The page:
Governments levy taxes to raise revenue and to change behavior. For example, a gas tax meets both goals by raising funds (which, in Minnesota, must be used for roads and bridges) and reducing the amount of gasoline bought and sold.

Both buyers and sellers of gasoline will bear part of the tax burden, as supply and demand tell us. However, we can’t stop there. We also need to consider how the government uses the revenue raised by the tax.

Many years ago, a colleague told his students the following story about taxation: Governments collect taxes, then they put all that revenue on a barge that floats out into the ocean. The barge then sinks and the resources the government collected go to waste.

If this is what you think happens when a government collects revenue, then the economism story is enough. Taxes are bad, and we should keep them as low as possible because all the government does is throw away what it collects.

However, that is definitely not what the state of Minnesota does with gas tax revenue. The money is used to repair and build transportation infrastructure, which will benefit those who pay the tax. Thus, the tax creates a burden, but it also creates a benefit, and the public policy question is not whether a tax creates a burden but whether the extra burden of the tax is less than the additional benefit generated by new roads and bridges.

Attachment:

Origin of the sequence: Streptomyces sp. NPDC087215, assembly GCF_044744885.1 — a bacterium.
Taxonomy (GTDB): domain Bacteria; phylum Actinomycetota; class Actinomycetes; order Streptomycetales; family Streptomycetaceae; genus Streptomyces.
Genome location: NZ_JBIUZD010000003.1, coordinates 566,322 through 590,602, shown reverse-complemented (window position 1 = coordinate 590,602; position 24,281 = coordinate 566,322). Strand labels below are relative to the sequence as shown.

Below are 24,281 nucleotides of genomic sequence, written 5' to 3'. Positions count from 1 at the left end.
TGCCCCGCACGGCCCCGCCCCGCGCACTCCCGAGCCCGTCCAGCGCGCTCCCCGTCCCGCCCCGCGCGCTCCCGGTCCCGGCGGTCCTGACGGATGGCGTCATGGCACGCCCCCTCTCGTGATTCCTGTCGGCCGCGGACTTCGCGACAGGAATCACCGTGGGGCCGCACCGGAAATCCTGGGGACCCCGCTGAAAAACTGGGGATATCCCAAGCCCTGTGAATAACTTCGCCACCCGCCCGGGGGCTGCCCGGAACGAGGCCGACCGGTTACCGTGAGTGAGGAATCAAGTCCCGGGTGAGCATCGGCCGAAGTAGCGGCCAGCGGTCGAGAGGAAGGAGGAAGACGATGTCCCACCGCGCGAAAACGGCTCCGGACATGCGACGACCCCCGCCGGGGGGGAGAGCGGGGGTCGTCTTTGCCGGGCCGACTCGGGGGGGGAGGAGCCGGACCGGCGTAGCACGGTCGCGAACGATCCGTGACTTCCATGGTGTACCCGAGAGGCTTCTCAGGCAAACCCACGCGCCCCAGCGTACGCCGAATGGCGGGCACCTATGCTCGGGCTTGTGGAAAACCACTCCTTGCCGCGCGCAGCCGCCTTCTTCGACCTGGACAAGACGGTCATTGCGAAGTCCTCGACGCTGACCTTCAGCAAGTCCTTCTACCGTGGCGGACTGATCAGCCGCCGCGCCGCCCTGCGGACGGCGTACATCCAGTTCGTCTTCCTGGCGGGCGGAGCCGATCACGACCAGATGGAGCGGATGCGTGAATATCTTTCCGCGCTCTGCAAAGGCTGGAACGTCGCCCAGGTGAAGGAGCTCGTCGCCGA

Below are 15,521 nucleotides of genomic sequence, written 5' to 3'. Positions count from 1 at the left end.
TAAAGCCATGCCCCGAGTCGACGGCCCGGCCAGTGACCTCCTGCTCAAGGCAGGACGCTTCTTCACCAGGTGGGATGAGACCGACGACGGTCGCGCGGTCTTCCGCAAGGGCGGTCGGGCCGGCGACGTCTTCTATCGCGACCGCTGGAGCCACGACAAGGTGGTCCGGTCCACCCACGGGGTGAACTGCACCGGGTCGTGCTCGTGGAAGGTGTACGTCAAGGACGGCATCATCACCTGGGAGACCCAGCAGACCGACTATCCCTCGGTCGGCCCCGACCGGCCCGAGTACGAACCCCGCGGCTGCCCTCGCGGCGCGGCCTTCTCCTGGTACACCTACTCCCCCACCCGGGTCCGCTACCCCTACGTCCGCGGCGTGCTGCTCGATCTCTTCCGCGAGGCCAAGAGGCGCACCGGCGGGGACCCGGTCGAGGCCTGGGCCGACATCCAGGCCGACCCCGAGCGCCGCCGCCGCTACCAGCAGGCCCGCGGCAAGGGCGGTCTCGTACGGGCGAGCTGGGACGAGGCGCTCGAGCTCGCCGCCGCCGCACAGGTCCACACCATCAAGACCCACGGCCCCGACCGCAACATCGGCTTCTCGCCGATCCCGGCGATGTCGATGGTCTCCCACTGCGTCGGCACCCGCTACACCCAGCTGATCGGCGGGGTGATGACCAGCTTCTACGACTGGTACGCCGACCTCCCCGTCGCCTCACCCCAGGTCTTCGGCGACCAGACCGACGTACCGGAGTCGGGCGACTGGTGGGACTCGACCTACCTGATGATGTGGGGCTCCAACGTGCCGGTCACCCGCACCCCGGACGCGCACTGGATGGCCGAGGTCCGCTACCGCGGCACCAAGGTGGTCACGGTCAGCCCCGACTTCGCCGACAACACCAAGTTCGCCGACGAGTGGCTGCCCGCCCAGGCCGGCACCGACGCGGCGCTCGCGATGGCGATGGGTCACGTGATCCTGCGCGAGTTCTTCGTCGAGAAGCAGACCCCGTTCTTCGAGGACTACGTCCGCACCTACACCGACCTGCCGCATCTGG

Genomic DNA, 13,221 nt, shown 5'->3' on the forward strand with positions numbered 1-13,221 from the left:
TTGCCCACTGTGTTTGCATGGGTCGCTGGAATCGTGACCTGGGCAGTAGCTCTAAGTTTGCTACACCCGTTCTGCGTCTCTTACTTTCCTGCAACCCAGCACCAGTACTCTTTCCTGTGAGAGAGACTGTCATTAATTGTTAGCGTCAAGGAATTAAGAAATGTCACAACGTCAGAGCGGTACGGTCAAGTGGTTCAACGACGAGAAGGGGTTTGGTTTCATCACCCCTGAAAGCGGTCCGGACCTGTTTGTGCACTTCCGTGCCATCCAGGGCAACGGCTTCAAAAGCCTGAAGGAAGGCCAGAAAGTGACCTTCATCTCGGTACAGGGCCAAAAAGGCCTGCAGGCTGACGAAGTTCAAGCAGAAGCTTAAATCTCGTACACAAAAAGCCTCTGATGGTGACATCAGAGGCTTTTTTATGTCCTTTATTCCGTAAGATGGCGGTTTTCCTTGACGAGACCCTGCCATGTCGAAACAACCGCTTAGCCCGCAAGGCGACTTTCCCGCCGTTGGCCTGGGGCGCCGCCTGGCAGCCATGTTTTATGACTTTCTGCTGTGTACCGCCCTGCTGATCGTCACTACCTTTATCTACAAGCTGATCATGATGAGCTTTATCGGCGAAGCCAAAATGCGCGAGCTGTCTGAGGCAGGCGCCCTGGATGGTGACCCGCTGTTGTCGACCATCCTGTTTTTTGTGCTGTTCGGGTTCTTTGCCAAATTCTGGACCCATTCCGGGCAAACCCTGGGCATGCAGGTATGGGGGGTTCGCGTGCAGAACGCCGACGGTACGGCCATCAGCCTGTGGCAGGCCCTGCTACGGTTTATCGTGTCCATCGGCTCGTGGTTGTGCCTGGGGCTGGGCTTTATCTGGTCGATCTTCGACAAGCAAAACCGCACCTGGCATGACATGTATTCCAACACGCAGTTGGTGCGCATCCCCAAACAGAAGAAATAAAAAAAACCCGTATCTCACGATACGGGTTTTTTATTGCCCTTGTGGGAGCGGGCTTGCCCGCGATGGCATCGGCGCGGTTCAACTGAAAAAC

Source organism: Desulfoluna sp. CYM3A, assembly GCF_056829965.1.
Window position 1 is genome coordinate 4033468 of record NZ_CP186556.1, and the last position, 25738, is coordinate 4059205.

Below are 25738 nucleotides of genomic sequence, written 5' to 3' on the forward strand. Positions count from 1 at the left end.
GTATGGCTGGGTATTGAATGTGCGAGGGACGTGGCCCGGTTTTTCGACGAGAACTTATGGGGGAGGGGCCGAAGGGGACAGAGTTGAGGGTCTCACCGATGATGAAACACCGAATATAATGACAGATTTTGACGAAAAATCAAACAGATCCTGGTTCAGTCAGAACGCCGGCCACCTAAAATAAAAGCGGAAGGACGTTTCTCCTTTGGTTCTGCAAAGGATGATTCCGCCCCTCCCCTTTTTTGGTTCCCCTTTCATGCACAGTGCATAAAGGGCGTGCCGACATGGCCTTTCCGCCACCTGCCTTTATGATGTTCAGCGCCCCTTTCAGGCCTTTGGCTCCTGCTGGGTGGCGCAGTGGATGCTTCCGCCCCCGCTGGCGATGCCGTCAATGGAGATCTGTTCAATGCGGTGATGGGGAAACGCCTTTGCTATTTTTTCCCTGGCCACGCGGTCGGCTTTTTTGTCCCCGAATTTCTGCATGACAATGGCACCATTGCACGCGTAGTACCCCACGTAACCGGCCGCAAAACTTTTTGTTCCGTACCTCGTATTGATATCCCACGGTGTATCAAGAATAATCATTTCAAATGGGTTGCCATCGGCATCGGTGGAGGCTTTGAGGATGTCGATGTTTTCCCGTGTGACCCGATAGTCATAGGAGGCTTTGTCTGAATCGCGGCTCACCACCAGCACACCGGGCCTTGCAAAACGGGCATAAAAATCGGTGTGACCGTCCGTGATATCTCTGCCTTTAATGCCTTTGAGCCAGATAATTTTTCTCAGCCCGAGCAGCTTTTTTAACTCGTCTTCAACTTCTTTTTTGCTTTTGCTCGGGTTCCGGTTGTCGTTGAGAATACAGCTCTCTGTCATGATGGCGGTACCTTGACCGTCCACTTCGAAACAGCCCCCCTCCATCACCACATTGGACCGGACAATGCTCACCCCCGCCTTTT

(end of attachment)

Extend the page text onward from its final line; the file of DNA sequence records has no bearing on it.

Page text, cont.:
The same is true of the Minnesota health care provider tax. The tax comes out of the pockets of both health care consumers and providers, but they receive the benefits as well. Again, the question is not whether this occurs but whether the extra costs of the tax outweigh the benefits generated by making healthcare available to more Minnesotans.

We can apply the same reasoning to the Trump Administration’s tariffs. I discussed this in a previous column, but the gist is that the extra benefits of the tariff are small compared to the costs imposed on American businesses and consumers. It is not selective, to use Tice’s word, to oppose tariffs yet favor a provider tax. They generate different costs and benefits, and in this case, progressives argue that tariffs fail the cost-benefit test while the gas tax and provider tax pass it.

Understanding the end of the session